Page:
Defaulting when you agree with everything requested in the petition

Are there any reasons to respond to the petition when I agree with everything requested in the petition?

No children, no separate property to be confirmed, no community property to be divided, and no spousal support requested from either sides. We are both in late 20’s and were married for only 9 months.

As a general rule, I’m not a fan of default judgments, but there are always exceptions to the rule. In a case where there is no disagreement and minimal risk for loss of legal rights, a default may make more sense for you. Given the short length of your marriage, you might want to consider a summary dissolution, which is a joint filing.

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I am in the same situation. I have been married for only 6 months and own a house with my spouse (bought prior to marriage). We have agreed on the division of property (house, furniture, etc) and will have a divorce agreement notarized detailing how the house will remain with him once I am paid half the profit of the house (minus the mortgage balance). So I have a few questions:

  1. In the form FL-100, the house is technically not personal property (because both of us own it equally) and it is also not community property because it was bought nearly 2 years before we got married. Is this a correct statement?
  2. We want the divorce agreement to dictate how the property is divided between us. Do we check “a” for lines 9 and 10 in FL-100?
  3. How do you incorporate the Divorce agreement in FL-100? Line 11 for “Other Requests”?
  4. IF the petition I file states exactly what both myself and my spouse wants (no court dividing property but instead having the divorce agreement decide that, and have it incorporated into the divorce decree for tax reasons somehow), then he doesn’t even need to respond to the petition in order for the divorce to be granted correct?
  5. What is a summary dissolution?

Thank you for any help!

  1. The house is separate property, with each of you having a separate interest in it.

  2. No.

  3. The divorce agreement cannot be incorporated in the Petition. The Petition is a stand-alone document. You can mention the agreement and request that the court adopt your agreement as part of your final divorce decree (formally called a Judgment) in #11, but it is not a requirement.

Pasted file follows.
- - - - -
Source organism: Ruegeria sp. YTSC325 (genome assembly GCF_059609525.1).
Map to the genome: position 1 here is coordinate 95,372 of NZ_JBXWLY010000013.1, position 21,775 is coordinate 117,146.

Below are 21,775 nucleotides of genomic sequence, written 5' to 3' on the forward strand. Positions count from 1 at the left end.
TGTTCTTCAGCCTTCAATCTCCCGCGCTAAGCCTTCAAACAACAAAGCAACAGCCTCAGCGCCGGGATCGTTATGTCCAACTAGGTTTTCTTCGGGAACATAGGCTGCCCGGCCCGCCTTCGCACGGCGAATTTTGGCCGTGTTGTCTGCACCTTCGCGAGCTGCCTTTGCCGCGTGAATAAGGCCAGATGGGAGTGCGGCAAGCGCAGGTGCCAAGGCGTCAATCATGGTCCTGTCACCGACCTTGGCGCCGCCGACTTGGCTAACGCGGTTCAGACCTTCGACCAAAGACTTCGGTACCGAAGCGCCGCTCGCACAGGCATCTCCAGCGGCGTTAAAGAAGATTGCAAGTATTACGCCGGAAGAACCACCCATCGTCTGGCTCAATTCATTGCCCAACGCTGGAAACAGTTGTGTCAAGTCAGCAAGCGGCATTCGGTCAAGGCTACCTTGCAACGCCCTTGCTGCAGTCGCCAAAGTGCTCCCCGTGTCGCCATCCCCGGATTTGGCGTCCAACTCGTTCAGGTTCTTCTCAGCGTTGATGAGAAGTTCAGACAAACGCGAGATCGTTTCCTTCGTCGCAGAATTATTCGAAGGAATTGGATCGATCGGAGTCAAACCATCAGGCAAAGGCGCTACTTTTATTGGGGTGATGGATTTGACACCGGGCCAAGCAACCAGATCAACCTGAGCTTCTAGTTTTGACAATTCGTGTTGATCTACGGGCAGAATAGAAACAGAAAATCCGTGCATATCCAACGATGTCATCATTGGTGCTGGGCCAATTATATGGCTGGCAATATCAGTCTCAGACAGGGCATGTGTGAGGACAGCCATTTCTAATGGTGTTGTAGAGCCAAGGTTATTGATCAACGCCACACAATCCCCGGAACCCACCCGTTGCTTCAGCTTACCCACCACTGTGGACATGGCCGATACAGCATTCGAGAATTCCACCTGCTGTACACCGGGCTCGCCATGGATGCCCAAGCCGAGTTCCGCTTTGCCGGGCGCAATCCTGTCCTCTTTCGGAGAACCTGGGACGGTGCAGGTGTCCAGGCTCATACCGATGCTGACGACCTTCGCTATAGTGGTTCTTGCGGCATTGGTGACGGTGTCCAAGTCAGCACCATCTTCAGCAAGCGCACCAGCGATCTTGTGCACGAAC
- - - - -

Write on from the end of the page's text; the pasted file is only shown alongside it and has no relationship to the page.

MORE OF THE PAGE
4. A Response is not required to obtain a divorce judgment.

  5. It is a type of divorce filing that is only applicable for a smart number of couples who have no children together or real estate, minimal assets and debts, and a marriage of under five years. Since you own a home, you do not qualify.

Thank you for your quick reply!

My second question to you, you answered “No”. What is the benefit of choosing “b” for lines 9 and 10 for separate and community property in FL-100 if we both wish to have a default uncontested, no response, and will have the divorce agreement notarized and signed before I file FL-100.

If “b” is selected, exactly what does that mean? Specifically for a default divorce? If no response is given following the Petition, what other paperwork is required from the Petitioner and Respondent?

Thank you thank you! Your help is greatly appreciated and your videos helped sooo much!

It’s not a matter of benefit, but rather that of reality. You DO have property that exists, needs to be divided, and confirmed as either separate or community. That you have an agreement is smart and commendable, but that does not change the fact that you are asking the judge to make orders regarding your property (exactly what “b” states). Regardless of whether or not there is an agreement, it is the judge who makes orders.

Here is a checklist of the “minimum” forms required for a default divorce:

You MAY have additional forms required by your local county of filing.

Hi I’ve been separated for over 18 years and want to get a divorce I have a new partner for 17 years and also my spouse has a partner. we both agree on everything there is no property that we want to claim. It’s there a faster way to get a divorce?

I’m sorry, but the six month waiting period is mandatory.




Still legally married to this day since 2006, but separated ways in 2009, but unfortunately we never filed for separation, let alone filed for divorce.

We both were living with my mom during our very short time of 3 years together with only bill was to help with electrical. We had and still have no assets or property whatsoever, as far as debts, he’s incurred many debts while we were together and after we parted ways in 2009.

I have no children with him (or anyone else). Tho’ in his case, he has 4 altogether from 3 different moms, 1 long before our marriage, 2nd child after we parted, then had another 2 from the 3rd mom.